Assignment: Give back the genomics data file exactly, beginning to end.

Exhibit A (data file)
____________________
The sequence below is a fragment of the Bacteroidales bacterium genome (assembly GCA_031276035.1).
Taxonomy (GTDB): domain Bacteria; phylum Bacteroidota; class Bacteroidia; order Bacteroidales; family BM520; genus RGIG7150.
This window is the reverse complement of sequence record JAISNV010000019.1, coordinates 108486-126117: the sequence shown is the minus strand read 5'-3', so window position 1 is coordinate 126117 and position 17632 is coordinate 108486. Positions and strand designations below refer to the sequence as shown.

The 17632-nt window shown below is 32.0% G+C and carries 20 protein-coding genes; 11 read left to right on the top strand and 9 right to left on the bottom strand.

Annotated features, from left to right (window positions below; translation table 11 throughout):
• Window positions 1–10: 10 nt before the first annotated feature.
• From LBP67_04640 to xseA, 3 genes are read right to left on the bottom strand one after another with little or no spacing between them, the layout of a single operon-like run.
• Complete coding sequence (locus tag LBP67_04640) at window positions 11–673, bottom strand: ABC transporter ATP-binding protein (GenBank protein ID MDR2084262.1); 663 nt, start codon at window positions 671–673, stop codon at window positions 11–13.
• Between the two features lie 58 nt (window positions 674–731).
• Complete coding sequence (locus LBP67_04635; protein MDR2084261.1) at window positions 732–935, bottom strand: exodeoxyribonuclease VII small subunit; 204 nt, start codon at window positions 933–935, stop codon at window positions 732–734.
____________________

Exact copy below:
The sequence below is a fragment of the Bacteroidales bacterium genome (assembly GCA_031276035.1).
Taxonomy (GTDB): domain Bacteria; phylum Bacteroidota; class Bacteroidia; order Bacteroidales; family BM520; genus RGIG7150.
This window is the reverse complement of sequence record JAISNV010000019.1, coordinates 108486-126117: the sequence shown is the minus strand read 5'-3', so window position 1 is coordinate 126117 and position 17632 is coordinate 108486. Positions and strand designations below refer to the sequence as shown.

The 17632-nt window shown below is 32.0% G+C and carries 20 protein-coding genes; 11 read left to right on the top strand and 9 right to left on the bottom strand.

Annotated features, from left to right (window positions below; translation table 11 throughout):
• Window positions 1–10: 10 nt before the first annotated feature.
• From LBP67_04640 to xseA, 3 genes are read right to left on the bottom strand one after another with little or no spacing between them, the layout of a single operon-like run.
• Complete coding sequence (locus tag LBP67_04640) at window positions 11–673, bottom strand: ABC transporter ATP-binding protein (GenBank protein ID MDR2084262.1); 663 nt, start codon at window positions 671–673, stop codon at window positions 11–13.
• Between the two features lie 58 nt (window positions 674–731).
• Complete coding sequence (locus LBP67_04635; protein MDR2084261.1) at window positions 732–935, bottom strand: exodeoxyribonuclease VII small subunit; 204 nt, start codon at window positions 933–935, stop codon at window positions 732–734.